The Ford Bronco isn’t scheduled to arrive until next spring. But for those who can’t wait, Ford Racing unveiled the new Bronco R Prototype alongside the original Bronco that won the Baja 1000 in 1969.
There’s no shortage of spy shots, renderings, and teaser images of the new Bronco all over the internet, but one thing is for sure: The Bronco is back, and Ford chose no other than the Baja California Peninsula as a testbed for its newest SUV.
The Ford Bronco R Prototype pays homage to Rod Hall’s Baja-winning Bronco
Rod Hall is one of the most famous and respected names in off-road racing. In fact, Hall is the only participant to have raced in every Baja 1000 in a four-wheeled conveyance. If you think that’s an easy feat, consider the fact he participated in each and every Baja 1000 event from 1967 to 2016. Rod Hall is the only man to do this in the event’s 52-year history.
Without a doubt, the most memorable and historic race of all happened in 1969 when Rod Hall and Larry Minor grabbed the overall win aboard a first-gen Bronco – something that no other 4×4 vehicle has replicated ever since.
“Bronco’s win at Baja in 1969 was epic, something that even after 50 years has not been repeated,” said Hau Thai-Tang, Ford chief product development and purchasing officer. “Rugged endurance racing is such a big part of Bronco heritage. The Baja 1000 gives us not only the perfect setting to honor Rod Hall’s win, but it also provides an authentic testbed to demonstrate our upcoming Bronco’s desert racing capability and durability.”
It only took six months for Bronco R to become a reality
Bronco chief designer Paul Wraith has been working on the Bronco R Prototype since July. With lots of help from Ford Performance, Geisler Bros Design and Development, and Baja 1000 Trophy Truck champion Cameron Steele, the team burned the midnight oil to turn the Bronco R from sketches to reality in just six months.
In production terms, six months is not enough time to develop a racing-inspired SUV from scratch. However, the team employed a host of hi-tech tools like 3D printing, virtual reality, and polygon modeling to get the truck done just in time for the race start on November 22. “This wasn’t our usual development process, but it was the right process for this project,” said Wraith. “We found, created or adapted the right tool for the task at hand – a cool and exciting blend of old and new creative techniques. We stretched ourselves, but it was worth it – and great fun.”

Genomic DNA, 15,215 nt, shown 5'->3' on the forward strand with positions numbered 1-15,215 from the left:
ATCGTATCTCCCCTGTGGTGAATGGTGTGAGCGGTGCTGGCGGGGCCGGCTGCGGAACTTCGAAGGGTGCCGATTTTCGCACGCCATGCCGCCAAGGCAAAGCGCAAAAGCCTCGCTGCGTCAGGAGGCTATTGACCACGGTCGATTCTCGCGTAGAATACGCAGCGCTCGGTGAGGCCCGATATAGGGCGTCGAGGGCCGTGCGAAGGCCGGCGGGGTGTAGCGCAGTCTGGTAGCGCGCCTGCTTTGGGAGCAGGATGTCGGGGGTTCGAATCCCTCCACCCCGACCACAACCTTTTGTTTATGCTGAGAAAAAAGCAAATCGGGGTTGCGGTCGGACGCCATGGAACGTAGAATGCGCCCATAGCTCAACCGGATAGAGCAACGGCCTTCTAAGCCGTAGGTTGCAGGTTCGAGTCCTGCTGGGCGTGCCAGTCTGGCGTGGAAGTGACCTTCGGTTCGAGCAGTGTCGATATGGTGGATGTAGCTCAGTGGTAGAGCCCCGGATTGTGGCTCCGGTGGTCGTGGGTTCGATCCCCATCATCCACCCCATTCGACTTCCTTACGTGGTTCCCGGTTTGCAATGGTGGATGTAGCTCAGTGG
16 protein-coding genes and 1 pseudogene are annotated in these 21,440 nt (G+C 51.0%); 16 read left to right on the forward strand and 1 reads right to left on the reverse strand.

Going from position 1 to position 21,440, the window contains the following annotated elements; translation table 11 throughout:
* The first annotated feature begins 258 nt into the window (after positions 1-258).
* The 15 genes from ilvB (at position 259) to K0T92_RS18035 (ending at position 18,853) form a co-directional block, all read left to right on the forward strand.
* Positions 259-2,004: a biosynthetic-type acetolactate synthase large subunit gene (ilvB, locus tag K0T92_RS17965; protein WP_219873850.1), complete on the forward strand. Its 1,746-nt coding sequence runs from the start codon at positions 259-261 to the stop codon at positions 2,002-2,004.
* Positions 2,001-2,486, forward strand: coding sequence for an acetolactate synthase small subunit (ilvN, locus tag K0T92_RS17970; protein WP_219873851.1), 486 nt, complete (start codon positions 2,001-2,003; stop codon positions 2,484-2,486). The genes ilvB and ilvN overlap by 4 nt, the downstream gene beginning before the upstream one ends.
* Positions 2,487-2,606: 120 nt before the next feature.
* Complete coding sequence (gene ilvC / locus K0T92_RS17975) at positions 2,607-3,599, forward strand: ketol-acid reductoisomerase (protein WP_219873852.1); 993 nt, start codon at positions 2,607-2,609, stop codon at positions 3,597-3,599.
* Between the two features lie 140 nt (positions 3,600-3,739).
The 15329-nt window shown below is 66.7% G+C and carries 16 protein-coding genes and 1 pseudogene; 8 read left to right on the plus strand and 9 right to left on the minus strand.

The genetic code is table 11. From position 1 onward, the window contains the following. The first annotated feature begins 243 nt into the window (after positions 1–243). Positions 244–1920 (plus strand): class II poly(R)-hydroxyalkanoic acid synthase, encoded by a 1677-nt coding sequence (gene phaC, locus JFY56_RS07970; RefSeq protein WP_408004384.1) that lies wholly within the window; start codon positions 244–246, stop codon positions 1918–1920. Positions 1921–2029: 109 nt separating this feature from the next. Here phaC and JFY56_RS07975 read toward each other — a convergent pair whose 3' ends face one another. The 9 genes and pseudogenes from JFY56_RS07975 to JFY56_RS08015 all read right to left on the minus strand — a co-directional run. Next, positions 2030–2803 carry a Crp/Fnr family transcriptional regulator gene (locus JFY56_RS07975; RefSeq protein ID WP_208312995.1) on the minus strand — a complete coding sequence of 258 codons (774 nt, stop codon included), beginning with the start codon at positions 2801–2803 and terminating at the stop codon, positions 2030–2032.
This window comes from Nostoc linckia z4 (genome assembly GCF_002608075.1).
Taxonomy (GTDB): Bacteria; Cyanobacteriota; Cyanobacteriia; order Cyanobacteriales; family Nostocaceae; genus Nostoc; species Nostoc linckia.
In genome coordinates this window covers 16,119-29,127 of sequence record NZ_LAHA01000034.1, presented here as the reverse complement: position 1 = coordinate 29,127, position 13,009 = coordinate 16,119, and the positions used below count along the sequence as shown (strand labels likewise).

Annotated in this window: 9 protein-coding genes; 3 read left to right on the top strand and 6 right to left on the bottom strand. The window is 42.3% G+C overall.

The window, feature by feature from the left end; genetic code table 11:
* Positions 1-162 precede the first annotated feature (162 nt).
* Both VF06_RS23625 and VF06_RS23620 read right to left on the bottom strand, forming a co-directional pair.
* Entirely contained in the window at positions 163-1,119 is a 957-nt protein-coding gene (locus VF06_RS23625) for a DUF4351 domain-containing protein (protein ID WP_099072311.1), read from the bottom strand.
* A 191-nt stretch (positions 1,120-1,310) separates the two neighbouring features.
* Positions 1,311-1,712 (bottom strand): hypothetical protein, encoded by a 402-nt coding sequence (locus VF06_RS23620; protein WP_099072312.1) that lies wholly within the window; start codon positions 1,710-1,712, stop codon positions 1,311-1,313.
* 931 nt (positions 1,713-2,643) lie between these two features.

The Bronco R Prototype is built on the production model’s body-on-frame architecture
We’re not simply talking about a concept vehicle that won’t make it to production. The Ford Bronco R Prototype is utilizing the same Ford T6 body-on-frame architecture of the production model Bronco. If you’re one of those who are eagerly anticipating what the actual Bronco will look like when it arrives next spring, you only need a passing glance at the Bronco R Prototype to discern it’s going to be a mean-looking truck.
And since we’re talking about a race-inspired Bronco, the prototype has independent front suspension with 14-inches of wheel travel, a production-based five-link rear suspension with 18-inches of travel, bespoke Fox shock absorbers, 17-inch alloy wheels, and chunky 37-inch BF Goodrich tires. Also, the vehicle is festooned with no less than 15 LED lightbars from Rigid along with a new front grille that boldly spells the Bronco name.
It’s a nice-looking rig
The Bronco R Prototype’s styling is derived from the proportions of the original Bronco. But with a compressed body design, lifted off-road suspension, and a wider stance, it looks meaner and more capable than before. The composite body shell features a clamshell hood and roof along with clean body panels. The lightweight body is painted in the same red, white, and black livery as the winning Baja 1000 Bronco. Even the space frame is painted blue.
No less than Shelly Hall, Rod Hall’s granddaughter, will drive the Bronco R Prototype for some parts of this year’s prestigious event. “My grandfather was so proud of the 1969 Baja race and of his Bronco,” said Shelby Hall. “More than just the memory of winning Baja, he loved that Bronco. I have no doubt he would be blown away by the Bronco R race prototype.”